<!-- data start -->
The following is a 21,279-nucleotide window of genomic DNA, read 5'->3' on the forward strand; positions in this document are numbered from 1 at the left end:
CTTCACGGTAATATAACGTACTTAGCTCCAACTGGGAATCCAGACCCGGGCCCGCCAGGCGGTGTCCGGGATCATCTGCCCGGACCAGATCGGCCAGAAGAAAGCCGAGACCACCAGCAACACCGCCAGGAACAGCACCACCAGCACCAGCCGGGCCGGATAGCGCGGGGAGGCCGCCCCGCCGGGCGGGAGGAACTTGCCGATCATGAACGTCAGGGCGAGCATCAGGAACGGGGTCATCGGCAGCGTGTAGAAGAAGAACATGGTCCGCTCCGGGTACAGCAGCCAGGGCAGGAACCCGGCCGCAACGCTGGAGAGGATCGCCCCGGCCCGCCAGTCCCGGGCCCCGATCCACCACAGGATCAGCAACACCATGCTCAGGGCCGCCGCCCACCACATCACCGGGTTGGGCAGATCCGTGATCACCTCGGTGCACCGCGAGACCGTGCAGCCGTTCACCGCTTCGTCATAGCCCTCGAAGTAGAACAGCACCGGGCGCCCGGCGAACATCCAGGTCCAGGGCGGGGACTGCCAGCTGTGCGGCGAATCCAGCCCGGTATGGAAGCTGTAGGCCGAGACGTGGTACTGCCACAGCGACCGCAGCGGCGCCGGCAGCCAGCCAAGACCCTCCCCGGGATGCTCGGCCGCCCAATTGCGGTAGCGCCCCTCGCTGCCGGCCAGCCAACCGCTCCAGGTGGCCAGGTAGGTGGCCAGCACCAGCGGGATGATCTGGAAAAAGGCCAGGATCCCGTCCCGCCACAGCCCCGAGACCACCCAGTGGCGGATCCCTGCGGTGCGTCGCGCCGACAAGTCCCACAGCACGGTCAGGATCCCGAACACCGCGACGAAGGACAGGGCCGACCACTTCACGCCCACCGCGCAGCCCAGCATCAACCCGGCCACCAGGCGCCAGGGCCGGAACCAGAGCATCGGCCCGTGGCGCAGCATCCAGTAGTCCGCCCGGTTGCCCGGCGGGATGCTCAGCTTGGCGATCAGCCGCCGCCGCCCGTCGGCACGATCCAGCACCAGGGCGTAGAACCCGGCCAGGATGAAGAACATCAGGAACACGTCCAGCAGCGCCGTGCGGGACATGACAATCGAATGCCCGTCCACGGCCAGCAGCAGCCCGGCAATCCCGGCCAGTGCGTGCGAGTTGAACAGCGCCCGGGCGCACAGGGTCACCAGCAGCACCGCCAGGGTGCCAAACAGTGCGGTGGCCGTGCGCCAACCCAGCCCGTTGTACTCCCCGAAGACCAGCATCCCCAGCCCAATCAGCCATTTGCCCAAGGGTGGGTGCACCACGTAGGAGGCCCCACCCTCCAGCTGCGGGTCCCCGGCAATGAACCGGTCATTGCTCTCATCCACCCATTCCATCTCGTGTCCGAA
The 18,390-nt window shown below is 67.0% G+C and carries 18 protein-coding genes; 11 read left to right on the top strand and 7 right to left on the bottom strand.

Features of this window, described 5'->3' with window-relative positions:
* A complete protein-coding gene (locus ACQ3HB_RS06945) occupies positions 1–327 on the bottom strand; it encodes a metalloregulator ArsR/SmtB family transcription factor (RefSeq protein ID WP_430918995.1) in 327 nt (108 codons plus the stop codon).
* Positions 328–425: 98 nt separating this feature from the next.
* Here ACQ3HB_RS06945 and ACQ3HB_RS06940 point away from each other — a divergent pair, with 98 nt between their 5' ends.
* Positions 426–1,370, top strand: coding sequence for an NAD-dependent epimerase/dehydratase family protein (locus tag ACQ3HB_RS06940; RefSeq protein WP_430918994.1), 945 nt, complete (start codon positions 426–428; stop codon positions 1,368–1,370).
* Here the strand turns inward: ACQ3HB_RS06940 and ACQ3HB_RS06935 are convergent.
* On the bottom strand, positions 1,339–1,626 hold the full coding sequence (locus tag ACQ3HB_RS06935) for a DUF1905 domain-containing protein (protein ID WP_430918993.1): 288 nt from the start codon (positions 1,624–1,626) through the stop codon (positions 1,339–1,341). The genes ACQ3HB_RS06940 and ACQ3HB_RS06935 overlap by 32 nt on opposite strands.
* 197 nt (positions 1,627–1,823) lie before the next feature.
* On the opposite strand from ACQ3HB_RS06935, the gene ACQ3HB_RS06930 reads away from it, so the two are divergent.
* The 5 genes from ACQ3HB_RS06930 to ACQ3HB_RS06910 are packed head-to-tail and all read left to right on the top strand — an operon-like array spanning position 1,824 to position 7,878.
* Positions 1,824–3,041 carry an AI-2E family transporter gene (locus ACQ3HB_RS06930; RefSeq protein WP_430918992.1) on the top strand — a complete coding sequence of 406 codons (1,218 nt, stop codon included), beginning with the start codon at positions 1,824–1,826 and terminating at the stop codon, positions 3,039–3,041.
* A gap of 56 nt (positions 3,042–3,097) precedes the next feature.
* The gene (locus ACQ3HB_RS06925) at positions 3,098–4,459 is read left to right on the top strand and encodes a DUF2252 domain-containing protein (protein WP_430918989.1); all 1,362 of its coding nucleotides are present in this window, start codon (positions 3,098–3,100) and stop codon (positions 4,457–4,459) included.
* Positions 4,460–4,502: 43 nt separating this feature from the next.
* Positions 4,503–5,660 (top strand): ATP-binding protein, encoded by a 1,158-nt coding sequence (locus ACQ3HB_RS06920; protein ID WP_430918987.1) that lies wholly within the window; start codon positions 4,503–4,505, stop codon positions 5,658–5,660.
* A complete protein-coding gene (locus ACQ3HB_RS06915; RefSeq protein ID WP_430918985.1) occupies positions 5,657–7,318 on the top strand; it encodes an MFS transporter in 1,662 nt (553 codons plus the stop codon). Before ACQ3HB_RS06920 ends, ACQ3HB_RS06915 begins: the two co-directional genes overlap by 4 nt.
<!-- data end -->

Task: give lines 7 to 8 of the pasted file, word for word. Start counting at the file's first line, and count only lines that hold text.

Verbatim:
* Here ACQ3HB_RS06945 and ACQ3HB_RS06940 point away from each other — a divergent pair, with 98 nt between their 5' ends.
* Positions 426–1,370, top strand: coding sequence for an NAD-dependent epimerase/dehydratase family protein (locus tag ACQ3HB_RS06940; RefSeq protein WP_430918994.1), 945 nt, complete (start codon positions 426–428; stop codon positions 1,368–1,370).